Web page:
GPS Study: Walmart No. 1 U.S. Destination; Maryland Drivers Use GPS Most
GPS-based navigation provider TeleNav today released a new study detailing navigation habits of U.S. consumers. Findings include the most sought-after businesses, top cities and states for GPS-based searches; most popular restaurants; locations with the most cost-conscious drivers and more.
By Al Sacco
Managing Editor, CIO
New Global Positioning System (GPS) data released today by GPS-navigation provider TeleNav offers a number of insights into the behaviors–and preferences–of U.S. drivers.
The data, collected randomly from millions of U.S. TeleNav users throughout 2009, suggests American drivers are most frequently searching for big-box retailers like Walmart and Target, as well as a quick caffeine fix via Starbucks. And on a state-level, residents of Maryland are by far the most frequent users of GPS for navigation.
TeleNav customers employ the service via mobile applications for popular smartphones like Apple’s iPhone and Research In Motion’s (RIM) BlackBerry, as well as via standalone GPS navigation units, like TeleNav’s Shotgun.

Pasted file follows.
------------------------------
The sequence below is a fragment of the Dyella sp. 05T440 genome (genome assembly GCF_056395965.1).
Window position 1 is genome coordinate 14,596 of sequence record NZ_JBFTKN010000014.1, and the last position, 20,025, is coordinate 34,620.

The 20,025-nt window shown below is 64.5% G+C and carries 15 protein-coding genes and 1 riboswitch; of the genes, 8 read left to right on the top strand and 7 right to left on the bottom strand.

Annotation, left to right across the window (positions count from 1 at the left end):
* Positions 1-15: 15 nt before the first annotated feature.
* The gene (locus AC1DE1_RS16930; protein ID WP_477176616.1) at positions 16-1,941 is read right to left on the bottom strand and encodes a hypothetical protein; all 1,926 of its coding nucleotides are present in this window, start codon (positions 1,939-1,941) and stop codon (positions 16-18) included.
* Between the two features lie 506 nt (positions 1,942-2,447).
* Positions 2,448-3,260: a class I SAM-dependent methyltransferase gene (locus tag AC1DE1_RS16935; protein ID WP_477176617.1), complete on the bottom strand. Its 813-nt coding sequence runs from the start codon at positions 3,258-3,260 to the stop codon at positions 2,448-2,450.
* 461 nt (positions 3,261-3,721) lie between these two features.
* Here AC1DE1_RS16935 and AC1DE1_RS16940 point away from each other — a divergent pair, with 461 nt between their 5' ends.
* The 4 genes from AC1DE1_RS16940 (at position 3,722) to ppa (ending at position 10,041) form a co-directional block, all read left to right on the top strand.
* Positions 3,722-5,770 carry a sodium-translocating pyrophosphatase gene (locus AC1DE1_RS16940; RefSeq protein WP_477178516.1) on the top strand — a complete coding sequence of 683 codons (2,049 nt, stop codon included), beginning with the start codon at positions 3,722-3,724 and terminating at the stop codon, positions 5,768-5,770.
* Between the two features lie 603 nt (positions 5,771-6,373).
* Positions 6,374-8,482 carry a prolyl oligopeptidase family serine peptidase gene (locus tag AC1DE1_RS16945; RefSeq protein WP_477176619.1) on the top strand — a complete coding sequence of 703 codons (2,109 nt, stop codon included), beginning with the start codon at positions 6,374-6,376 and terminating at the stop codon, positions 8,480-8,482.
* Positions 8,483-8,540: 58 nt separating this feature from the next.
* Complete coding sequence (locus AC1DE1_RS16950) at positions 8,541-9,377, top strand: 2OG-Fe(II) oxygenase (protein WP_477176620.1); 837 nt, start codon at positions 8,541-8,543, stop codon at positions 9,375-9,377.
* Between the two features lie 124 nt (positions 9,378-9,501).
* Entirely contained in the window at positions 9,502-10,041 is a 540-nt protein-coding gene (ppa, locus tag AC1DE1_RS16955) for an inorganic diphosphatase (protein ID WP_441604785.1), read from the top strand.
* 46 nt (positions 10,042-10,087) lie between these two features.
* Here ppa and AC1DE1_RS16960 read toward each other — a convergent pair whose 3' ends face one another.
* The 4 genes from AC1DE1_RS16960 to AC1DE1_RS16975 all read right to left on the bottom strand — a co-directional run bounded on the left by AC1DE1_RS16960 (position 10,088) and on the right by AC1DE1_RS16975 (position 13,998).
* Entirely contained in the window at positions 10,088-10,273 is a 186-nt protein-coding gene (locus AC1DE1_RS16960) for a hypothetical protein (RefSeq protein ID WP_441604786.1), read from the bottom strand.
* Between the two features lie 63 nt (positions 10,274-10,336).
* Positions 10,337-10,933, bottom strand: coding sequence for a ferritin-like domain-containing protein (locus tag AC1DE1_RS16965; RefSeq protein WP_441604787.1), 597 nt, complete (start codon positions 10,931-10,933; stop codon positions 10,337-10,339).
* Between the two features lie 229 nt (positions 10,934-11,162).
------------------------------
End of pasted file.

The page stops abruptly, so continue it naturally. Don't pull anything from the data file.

The top “states” for GPS-based navigation in 2009 were Maryland, Washington, D.C., Massachusetts, North Carolina and California, according to TeleNav. In fact, Maryland residents used TeleNav for twice as many trips per month than the national average, according to the company.
TeleNav says its users conduct millions of GPS-based searches a month. The leading U.S. city-areas for GPS-searches were Los Angeles, Dallas/Forth Worth, Chicago, Houston and Atlanta.
And Americans are using TeleNav frequently to help find popular retailers; the most sought-after U.S. businesses in 2009 were Walmart, Starbucks, Target, Best Buy and Bank of America.
Additional noteworthy data includes the most frequently searched for types of food–Pizza in Chicago and Chinese in New York; along with the cities in which drivers most often used GPS to avoid traffic and locate the cheapest fuel–Los Angeles and Phoenix, respectively.
Al Sacco was a journalist, blogger and editor who covers the fast-paced mobile beat for CIO.com and IDG Enterprise, with a focus on wearable tech, smartphones and tablet PCs. Al managed CIO.com writers and contributors, covered news, and shared insightful expert analysis of key industry happenings. He also wrote a wide variety of tutorials and how-tos to help readers get the most out of their gadgets, and regularly offered up recommendations on software for a number of mobile platforms. Al resides in Boston and is a passionate reader, traveler, beer lover, film buff and Red Sox fan.